Spinal Implants Testing
Our spinal implants testing capabilities extend to fusion and non-fusion spinal devices, as well as predicate components, for feasibility testing and regulatory submission requirements.
Spinal implants can experience a variety of forces within the human body, so ensuring their durability and lifespan is important for the well-being of the user. Our trusted medical device testing allows your company to mitigate risk knowing that we are working diligently to help ensure your success and bring a safe product to market.
Common mechanical testing for spinal implants includes static and fatigue tests in different loading modes, such as axial, torsional, shear, flexion/extension, bending, lateral bending, and axial rotation.
Spinal implants are categorized into two groups: fusion devices and non-fusion devices. Spinal cages and stabilization systems are typically used to treat fractures, disc compression, and deformities, whereas non fusion devices are used to maintain spine mobility while relieving pressure.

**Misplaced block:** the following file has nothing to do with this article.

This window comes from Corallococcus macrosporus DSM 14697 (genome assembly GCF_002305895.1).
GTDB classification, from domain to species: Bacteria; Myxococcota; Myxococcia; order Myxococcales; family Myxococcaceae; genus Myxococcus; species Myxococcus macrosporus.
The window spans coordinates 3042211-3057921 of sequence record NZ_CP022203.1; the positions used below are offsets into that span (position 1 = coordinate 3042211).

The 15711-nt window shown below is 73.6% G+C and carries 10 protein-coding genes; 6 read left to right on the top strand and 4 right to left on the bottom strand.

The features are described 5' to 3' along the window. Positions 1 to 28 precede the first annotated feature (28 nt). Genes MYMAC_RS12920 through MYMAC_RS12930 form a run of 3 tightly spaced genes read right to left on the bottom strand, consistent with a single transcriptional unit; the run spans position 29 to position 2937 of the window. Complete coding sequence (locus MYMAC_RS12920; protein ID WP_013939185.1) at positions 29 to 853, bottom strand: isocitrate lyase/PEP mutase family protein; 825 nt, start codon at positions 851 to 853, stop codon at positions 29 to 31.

Standard Tests & Guides
- ASTM F1717: Standard Test Methods for Spinal Implant Constructs in a Vertebrectomy Model
- ASTM F1798: Standard Guide for Evaluating the Static and Fatigue Properties of Interconnection Mechanisms and Subassemblies Used in Spinal Arthrodesis Implants
- ASTM F2077: Test Methods for Intervertebral Body Fusion Devices
- ASTM F2193: Standard Specifications and Test Methods for Components Used in the Surgical Fixation of the Spinal Skeletal System
- ASTM F2267: Standard Test Method for Measuring Load Induced Subsidence of an Intervertebral Body Fusion Device under Static Axial Compression
- ASTM F2346: Standard Test Methods for Static and Dynamic Characterization of Spinal Artificial Discs
- ASTM F2423: Standard Guide for Functional, Kinematic, and Wear Assessment of Total Disc Prostheses
- ASTM F2624: Standard Test Method for Static, Dynamic, and Wear Assessment of Extra-Discal Spinal Motion Preserving Implants
- ASTM F2694: Standard Practice for Functional and Wear Evaluation of Motion-Preserving Lumbar Total